In May, as trade talks between China and the U.S. stalled, the Trump administration increased tariffs on $200-billion worth of Chinese goods from ten to 25 percent. And business owners are now starting to feel the effects. CGTN’s Karina Huber has more on the impact on stores in New York’s Chinatown.
Pearl River Mart has been in business for 48 years. It is the go-to shop for New Yorkers looking for affordable items from Asia. But prices on many goods are about to get less affordable.
Seventy percent of what the store sells is made in China – including these slippers – one of its biggest sellers.
“The next shipment, which I am expecting in about three weeks definitely will be affected,” said Ching Yeh Chen, Co-Founder of Pearl River Mart.
Affected by a 25 percent tariff that Trump has imposed on roughly $200 billion worth of Chinese imports. That’s on top of what Chen said was a 30 percent duty she paid before the trade war.
“So it’s 55 percent going to the Treasury Department,” she said.
The slippers are made of polyvinyl chloride or “PVC” – a material on the latest tariff list. According to her custom broker, the majority of what she sells will be subject to additional tariffs.
Right now, the slippers retail for $16 but Chen said the price will have to rise to $20 to make up for the additional cost.
Umbrellas that sold for $7 last year now go for $10.
“So when Trump says that China is going to pay for that, that’s wrong. Actually, it looks like the importers are going to pay but at the end, who’s going to pay, the consumer,” said Chen.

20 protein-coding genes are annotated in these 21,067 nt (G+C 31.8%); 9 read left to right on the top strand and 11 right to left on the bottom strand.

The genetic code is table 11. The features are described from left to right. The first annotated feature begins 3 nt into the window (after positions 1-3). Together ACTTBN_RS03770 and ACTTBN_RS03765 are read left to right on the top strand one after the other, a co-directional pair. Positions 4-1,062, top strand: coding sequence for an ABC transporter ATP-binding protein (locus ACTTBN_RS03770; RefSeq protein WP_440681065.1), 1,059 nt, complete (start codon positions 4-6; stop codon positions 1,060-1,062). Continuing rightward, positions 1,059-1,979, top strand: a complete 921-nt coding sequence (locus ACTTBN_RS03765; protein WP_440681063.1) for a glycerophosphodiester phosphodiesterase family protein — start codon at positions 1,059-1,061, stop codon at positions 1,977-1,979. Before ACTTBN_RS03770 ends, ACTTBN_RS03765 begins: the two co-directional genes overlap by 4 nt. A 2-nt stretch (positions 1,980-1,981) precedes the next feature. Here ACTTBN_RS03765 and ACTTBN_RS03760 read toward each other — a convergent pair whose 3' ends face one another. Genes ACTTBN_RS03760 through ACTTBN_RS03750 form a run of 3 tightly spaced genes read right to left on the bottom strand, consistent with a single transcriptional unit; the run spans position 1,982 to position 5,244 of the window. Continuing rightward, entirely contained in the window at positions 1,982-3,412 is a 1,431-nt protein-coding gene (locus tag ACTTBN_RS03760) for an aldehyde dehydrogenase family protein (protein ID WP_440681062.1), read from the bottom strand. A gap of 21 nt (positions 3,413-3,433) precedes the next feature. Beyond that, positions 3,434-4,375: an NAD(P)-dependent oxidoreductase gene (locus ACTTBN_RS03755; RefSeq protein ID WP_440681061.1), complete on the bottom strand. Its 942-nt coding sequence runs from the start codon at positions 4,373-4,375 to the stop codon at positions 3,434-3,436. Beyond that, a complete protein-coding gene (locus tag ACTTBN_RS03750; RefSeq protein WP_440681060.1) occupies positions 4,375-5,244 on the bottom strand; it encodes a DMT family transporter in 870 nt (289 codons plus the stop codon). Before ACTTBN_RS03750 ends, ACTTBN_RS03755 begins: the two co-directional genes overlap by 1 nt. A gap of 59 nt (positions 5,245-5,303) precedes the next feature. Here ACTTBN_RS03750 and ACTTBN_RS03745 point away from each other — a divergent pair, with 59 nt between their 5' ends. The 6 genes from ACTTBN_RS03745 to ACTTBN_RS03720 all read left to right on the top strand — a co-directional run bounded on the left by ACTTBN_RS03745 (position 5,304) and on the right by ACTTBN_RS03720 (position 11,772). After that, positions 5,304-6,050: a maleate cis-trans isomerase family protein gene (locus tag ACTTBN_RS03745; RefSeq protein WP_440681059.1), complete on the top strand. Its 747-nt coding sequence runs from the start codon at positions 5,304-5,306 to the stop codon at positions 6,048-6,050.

Chinatown stores across the United States will likely have to raise prices soon if they haven’t already to deal with the increased tariffs. But import experts said tariffs aren’t their biggest challenge right now. Delays are – thanks to the trade war.
“They’re backed up right now. We have shipments sitting there for weeks and the storage is at the importers’ cost,” said John Duffield, Chen’s customs broker, who has serviced Chinatown for roughly forty years.
He said shipments from China are much more heavily scrutinized today than they were two years ago causing significant delays.
“That quite possibly might be even more of a significant overall cost factor in the end than the 25 percent duties. We have to see,” said Duffield.
Duffield said Chinatown store owners aren’t panicking yet but they are having to make adjustments including sourcing goods from other countries like Vietnam and Cambodia and raising prices.
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